In my neighborhood version, a group of older men from the community, members of the shrine's board of directors, started and tended the fire in the grounds in front of the shrine building itself. Housewives and other neighbors came one at a time or in small groups to drop off their talisman and charms to be burned. The men accepted the ornaments, (they separated the orange from the shimekazari as the near rotten fruit were to be thrown away rather than burned) and tossed them into the fire. Most people went to the shrine to offer a prayer. Some exchanged new year's greeting and stayed a few minutes to visit. It seemed for for most of the people that came it was the same as throwing out garbage. There was never a large crowd during the time of the event.

The men placed a few sweet potatoes in tin foil and then into the fire for roasting. After a half hour or so a couple of the men braved the extremely hot fire to retrieve the potatoes and they were shared by all. One of the men went around with paper cups and offered tea and later beer. The men chatted until 10:00 and then dug a hole in the ground, doused the fire and moved the still hot coals into the hole and buried them. By 10:30 one would not have known the event took place.


I was struck by the lack of religiosity. There was no Shinto priest officiating. Some say the Tondo  smoke is purifying and is supposed to protect people from bad luck and illness. By I wondered if this were true when plastic bags, paper cups and cigarette butts were tossed into the fire. Rather than a grand festival, this was a community service event. The Tondo Festival, no matter what it is called or how it is practiced is another good example of Shinto and Japanese culture hardly being homogenous.

Monday, January 14, 2013

"Belgium allows euthanasia for deaf twins"

Text borrowed from, 1/14/13:  

Identical twins have been killed by Belgian doctors in a unique case under the country's euthanasia laws. 

The 45-year-old brothers from the Antwerp region were born deaf and sought euthanasia after finding that they would also soon go blind. They told doctors they were unable to bear the thought of not being able to see each other again. 

The twins, who have not been named but have been pictured on Belgian TV, had spent their entire lives together, sharing a flat and working as cobblers. 

Belgium's 'Het Laatste Nieuws' newspaper reported at the weekend that doctors at Brussels University Hospital in Jette "euthanised" the two men by lethal injection last month.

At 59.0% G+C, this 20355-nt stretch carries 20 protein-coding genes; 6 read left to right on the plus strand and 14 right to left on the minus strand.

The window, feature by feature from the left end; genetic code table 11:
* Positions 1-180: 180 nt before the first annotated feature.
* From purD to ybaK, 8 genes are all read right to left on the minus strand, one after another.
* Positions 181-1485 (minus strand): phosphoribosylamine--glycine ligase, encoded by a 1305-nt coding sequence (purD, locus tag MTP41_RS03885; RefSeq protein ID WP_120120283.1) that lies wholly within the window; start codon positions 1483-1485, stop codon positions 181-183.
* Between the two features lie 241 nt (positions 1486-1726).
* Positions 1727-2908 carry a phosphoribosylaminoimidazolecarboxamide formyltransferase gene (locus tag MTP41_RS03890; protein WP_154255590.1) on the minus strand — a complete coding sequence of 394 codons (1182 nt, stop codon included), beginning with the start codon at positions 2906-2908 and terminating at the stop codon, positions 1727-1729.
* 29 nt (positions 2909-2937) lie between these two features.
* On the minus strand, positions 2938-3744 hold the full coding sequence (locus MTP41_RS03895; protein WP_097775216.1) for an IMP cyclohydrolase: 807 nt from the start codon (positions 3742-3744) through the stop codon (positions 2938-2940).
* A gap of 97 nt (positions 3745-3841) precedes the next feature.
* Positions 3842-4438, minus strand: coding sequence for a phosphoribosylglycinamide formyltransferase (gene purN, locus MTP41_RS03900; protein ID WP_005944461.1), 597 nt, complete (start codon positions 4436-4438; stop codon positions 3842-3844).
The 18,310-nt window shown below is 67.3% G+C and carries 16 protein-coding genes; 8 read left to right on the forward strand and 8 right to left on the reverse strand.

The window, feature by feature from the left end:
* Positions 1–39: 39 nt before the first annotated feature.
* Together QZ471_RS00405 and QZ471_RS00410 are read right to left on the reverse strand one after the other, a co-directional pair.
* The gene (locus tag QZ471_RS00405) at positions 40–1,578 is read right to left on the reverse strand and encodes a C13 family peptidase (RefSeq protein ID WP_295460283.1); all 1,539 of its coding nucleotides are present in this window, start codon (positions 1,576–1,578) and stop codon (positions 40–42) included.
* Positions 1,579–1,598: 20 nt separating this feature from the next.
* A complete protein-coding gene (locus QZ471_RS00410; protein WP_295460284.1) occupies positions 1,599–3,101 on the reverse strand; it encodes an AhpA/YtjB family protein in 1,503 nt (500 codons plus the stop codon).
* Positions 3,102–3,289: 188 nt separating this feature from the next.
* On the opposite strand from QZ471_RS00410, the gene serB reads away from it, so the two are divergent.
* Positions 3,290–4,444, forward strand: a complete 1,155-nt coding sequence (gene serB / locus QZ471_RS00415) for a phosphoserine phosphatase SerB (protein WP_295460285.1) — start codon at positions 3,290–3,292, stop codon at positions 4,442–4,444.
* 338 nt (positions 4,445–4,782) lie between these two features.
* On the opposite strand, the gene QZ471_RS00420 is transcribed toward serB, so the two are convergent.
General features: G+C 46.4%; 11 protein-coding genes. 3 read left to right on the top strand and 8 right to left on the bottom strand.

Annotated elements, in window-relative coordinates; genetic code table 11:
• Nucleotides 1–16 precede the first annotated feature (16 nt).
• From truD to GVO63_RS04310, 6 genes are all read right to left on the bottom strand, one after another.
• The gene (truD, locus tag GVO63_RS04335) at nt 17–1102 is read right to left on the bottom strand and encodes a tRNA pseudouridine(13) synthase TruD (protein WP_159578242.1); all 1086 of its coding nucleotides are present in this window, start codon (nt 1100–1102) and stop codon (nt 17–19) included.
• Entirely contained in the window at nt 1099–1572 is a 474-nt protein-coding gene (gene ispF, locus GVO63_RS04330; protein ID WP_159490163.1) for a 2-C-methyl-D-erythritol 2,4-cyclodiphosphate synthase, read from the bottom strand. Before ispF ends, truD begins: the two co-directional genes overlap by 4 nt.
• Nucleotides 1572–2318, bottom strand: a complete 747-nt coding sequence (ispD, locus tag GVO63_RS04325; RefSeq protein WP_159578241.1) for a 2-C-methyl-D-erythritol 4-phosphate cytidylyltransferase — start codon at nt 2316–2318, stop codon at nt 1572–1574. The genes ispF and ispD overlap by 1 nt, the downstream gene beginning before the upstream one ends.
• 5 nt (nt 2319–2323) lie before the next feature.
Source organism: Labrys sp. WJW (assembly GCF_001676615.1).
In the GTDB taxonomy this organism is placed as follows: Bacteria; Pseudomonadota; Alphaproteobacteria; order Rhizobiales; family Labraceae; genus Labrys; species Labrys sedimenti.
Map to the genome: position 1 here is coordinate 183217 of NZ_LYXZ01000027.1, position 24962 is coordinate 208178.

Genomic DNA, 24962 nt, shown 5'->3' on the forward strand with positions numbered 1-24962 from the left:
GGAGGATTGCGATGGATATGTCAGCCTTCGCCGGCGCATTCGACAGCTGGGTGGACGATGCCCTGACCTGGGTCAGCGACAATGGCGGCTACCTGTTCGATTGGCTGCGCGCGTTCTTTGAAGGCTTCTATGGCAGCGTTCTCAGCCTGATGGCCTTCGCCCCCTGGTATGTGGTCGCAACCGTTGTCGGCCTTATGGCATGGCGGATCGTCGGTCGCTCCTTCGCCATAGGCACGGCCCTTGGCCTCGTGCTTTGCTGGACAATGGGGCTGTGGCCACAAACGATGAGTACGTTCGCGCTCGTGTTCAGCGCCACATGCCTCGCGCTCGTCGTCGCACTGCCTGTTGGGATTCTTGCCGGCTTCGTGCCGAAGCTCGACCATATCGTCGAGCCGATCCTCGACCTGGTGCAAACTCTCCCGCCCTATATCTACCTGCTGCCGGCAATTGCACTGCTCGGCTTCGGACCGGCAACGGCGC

Under Belgian law, euthanasia is allowed if those wishing to end their lives are able to make their wishes clear and a doctor judges that they are suffering unbearable pain. 

David Dufour, the doctor who presided over the euthanasia, said the twins had died together and had taken the decision in "full conscience". 

"They were very happy. It was a relief to see the end of their suffering," he said. "They had a cup of coffee in the hall, it went well and a rich conversation. Then the separation from their parents and brother was very serene. At the last there was a little wave of their hands and then they were gone." 

The case is unusual because neither of the men was terminally ill or suffering extreme physical pain.


More text from, 1/12/13:

The fact that they were born deaf never formed an obstacle to them enjoying a fulfilling life. However, when a few years ago their sight also started to deteriorate they faced losing any way of communicating with each other. The idea that they wouldn’t be able to see each other was unbearable for the two brothers.

Under Belgian law euthanasia is allowed if the person wishing to end his/her life has made their wishes clear and a doctor has ruled that his/her patient is suffering unbearable pain.  

However, in the case of the two brothers neither was terminally ill, nor suffering any physical pain. Despite this, doctors at Brussels University Hospital in Jette agreed to their request to be euthanised.

The double euthanasia on the two brothers was carried out almost a month ago on 14 December.


Personally, I find this to be very troubling. This would seem to suggest that being blind or deaf-blind is akin to a terminal unbearably painful condition. It is also troubling that this euthanasia was state sanctioned and carried out in a hospital setting. I would like to learn more about this particular case and about the ideas behind euthanasia in general. Any relation to eugenics or Social Darwinism here?

Tuesday, January 8, 2013

"4 congresswomen Photoshopped into official group photo"

Can a photoshopped image be considered an accurate and official government historical record? Check out the story linked below for an interesting case study. What is real? And do we really expect the government to present us with 100% reality?


Monday, January 7, 2013

New Year 2013 Hozanji Pilgrimage

明けましておめでとうございます。今年もよろしくお願いします。Happy New Year 2013 from VAOJ! For the last few years my hatsumode (first visit to a shrine or temple at new year's time) has been to my local shinto shrine - New Year's greetings to my neighbors have become increasingly important as I have become more active in my local community. Equally important spiritually and anthropologically is my annual new year's pilgrimage to Hozanji temple in Ikoma, Nara. I have probably been to this temple over 100 times and have taken thousands of photos there. But there is always something that captures my eye and needs to be recorded. Here is the latest batch.

Here's hoping for a peaceful, happy and successful 2013.